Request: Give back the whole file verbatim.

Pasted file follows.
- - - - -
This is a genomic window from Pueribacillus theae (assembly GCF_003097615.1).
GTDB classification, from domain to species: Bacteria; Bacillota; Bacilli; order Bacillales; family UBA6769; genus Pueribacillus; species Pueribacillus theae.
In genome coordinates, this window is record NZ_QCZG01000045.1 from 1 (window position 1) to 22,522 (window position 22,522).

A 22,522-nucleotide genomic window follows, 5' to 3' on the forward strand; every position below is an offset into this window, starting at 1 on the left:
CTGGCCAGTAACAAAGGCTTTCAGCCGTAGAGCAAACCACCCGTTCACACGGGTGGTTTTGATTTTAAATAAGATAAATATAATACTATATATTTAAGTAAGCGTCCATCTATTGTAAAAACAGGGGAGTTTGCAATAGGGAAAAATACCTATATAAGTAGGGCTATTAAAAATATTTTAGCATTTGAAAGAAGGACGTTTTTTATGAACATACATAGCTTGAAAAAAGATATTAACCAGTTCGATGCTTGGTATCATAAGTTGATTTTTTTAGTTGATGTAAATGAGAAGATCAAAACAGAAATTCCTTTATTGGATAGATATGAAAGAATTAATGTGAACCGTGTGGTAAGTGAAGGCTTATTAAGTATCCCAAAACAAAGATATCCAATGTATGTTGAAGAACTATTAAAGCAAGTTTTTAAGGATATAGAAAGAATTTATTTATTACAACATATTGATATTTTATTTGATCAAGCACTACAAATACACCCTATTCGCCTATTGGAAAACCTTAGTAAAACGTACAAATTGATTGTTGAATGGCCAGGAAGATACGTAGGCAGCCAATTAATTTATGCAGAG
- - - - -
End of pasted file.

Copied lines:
This is a genomic window from Pueribacillus theae (assembly GCF_003097615.1).
GTDB classification, from domain to species: Bacteria; Bacillota; Bacilli; order Bacillales; family UBA6769; genus Pueribacillus; species Pueribacillus theae.
In genome coordinates, this window is record NZ_QCZG01000045.1 from 1 (window position 1) to 22,522 (window position 22,522).

A 22,522-nucleotide genomic window follows, 5' to 3' on the forward strand; every position below is an offset into this window, starting at 1 on the left:
CTGGCCAGTAACAAAGGCTTTCAGCCGTAGAGCAAACCACCCGTTCACACGGGTGGTTTTGATTTTAAATAAGATAAATATAATACTATATATTTAAGTAAGCGTCCATCTATTGTAAAAACAGGGGAGTTTGCAATAGGGAAAAATACCTATATAAGTAGGGCTATTAAAAATATTTTAGCATTTGAAAGAAGGACGTTTTTTATGAACATACATAGCTTGAAAAAAGATATTAACCAGTTCGATGCTTGGTATCATAAGTTGATTTTTTTAGTTGATGTAAATGAGAAGATCAAAACAGAAATTCCTTTATTGGATAGATATGAAAGAATTAATGTGAACCGTGTGGTAAGTGAAGGCTTATTAAGTATCCCAAAACAAAGATATCCAATGTATGTTGAAGAACTATTAAAGCAAGTTTTTAAGGATATAGAAAGAATTTATTTATTACAACATATTGATATTTTATTTGATCAAGCACTACAAATACACCCTATTCGCCTATTGGAAAACCTTAGTAAAACGTACAAATTGATTGTTGAATGGCCAGGAAGATACGTAGGCAGCCAATTAATTTATGCAGAG